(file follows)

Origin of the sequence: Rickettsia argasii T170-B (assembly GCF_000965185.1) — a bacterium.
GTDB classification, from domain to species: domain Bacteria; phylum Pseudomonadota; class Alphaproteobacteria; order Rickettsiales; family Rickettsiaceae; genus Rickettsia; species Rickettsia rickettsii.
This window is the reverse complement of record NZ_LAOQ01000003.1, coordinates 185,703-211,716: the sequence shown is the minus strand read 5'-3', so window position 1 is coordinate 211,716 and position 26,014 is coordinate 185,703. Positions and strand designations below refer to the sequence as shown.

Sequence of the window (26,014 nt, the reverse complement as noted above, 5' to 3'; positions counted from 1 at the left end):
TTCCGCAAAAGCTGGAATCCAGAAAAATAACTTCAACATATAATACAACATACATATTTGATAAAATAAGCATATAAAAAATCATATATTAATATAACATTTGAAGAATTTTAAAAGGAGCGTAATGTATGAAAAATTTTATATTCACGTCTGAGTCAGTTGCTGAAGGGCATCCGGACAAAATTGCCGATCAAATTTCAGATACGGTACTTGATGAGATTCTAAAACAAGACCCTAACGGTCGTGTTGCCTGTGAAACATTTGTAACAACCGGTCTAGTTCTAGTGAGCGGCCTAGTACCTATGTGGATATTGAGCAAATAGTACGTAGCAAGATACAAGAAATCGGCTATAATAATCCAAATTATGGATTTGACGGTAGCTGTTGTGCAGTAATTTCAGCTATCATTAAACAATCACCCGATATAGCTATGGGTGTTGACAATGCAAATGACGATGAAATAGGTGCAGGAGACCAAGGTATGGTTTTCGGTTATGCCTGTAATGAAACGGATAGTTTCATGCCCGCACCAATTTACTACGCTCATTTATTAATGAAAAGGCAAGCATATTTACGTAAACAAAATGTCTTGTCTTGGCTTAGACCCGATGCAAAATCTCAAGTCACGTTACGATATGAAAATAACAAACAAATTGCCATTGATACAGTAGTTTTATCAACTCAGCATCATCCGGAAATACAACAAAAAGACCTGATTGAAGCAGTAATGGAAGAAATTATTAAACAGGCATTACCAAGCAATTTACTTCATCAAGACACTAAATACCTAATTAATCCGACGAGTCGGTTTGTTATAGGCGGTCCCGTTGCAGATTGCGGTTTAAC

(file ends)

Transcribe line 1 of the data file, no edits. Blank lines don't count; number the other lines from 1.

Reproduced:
Origin of the sequence: Rickettsia argasii T170-B (assembly GCF_000965185.1) — a bacterium.